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tv   Arts and Culture  Deutsche Welle  January 18, 2020 3:02am-3:16am CET

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hi there and a warm welcome to news from the world of arts and culture i'm karen homestead and coming up on today's show in his most recent book american photographer mitch epstein gathers 5 decades worth of pictures that explore the pathologies and the promise of his homeland. and these might look tasty but you'd end up with a mouthful of fluff because they're the work of british fiber artist kate jenkins who knits up feasts instead of fashion. well to see his movies is to be transported into a dreamscape to be surrounded by ideals of beauty only to realize one is hopelessly caught up in that vortex of absurdity and chaos that is in fact every day life
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italian director for their dreams the big dreams with films like. and 8 and a half widely recognized as one of the greatest filmmakers of all time philly would have been 100 years old on monday cue to take a moment to remember him. maybe it's little bits of. his films were deeply personal visually stunning and as bizarre as life itself federico fellini would have turned 100 this year if you have had more influence over the art of cinema around the world organizations like the british film institute are celebrating 2020 as the year of fellini. when i'm not making movies fellini said i feel i'm not alive he won 5 oscars including a lifetime achievement award a year before he died. last strada fellini's 3rd film made him famous.
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starring his wife and muse juliet i must. keep his word pop out to the press following the suffolk starlet played by anita expert. marcelo must reality stood in for the director in films like 8 and a half playing a filmmaker struggling with an artistic crisis martin scorsese watches it every year the cinema was the stuff of dreams and nightmares but in films and life fellini never lost his sense of humor. certainly didn't. think i'm here to talk more about the maestro of italian phenomena is our film expert scott roxboro scott said it because he is regarded as one of the all time greats he's absolutely a giant he's even spawned an adjective any ask what was it that made his films so special yes money i mean that adjective fellini eskil we say that we mean sort of a scene or an image that's so bizarre so so strange hallucinatory it it almost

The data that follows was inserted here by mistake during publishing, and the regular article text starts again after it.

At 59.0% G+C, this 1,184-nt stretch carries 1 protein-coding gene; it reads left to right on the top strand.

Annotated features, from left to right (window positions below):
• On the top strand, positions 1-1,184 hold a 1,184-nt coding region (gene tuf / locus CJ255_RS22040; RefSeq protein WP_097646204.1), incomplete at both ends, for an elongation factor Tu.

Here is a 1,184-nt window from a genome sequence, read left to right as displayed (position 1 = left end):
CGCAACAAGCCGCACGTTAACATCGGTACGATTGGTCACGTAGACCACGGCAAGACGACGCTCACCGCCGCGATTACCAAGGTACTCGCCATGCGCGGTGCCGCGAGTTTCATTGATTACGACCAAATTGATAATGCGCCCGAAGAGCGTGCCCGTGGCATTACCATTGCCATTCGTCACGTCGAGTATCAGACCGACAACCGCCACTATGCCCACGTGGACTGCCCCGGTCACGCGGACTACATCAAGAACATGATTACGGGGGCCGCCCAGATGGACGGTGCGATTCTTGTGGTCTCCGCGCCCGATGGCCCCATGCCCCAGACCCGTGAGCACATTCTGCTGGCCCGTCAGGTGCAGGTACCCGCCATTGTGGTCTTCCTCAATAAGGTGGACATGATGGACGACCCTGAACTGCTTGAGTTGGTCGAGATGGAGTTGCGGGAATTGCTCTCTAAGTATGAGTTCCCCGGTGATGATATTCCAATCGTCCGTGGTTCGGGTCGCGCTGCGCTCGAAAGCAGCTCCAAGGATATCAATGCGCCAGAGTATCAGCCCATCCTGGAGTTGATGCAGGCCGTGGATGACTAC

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feels like a dream and i think that's the key to fellini's work he came from realist tradition but he sort of left that and his his films have a real dreamlike quality about them yeah using using images that seem to sprout out of the deeper. depths of the imagination and. i think that's sort of his greatest contribution to cinema because he showed that he recognized that cinema as a medium is really closest to the feeling of dreams but with images a little to fight on task that while watching the film it feels real you know sort of like when you're in a dream it feels real wall while you're dreaming and that combination sort of is his his sort of autobiographical elements they put in this film combined with the sort of fantastic imagery i think that is his greatest contribution sort of to the art of cinema ok so what kind of a man with you i mean as you probably expect larger than life. on set his sets were sort of kick completely chaotic he was more like a circus director than that and felt very you know very domineering but also sort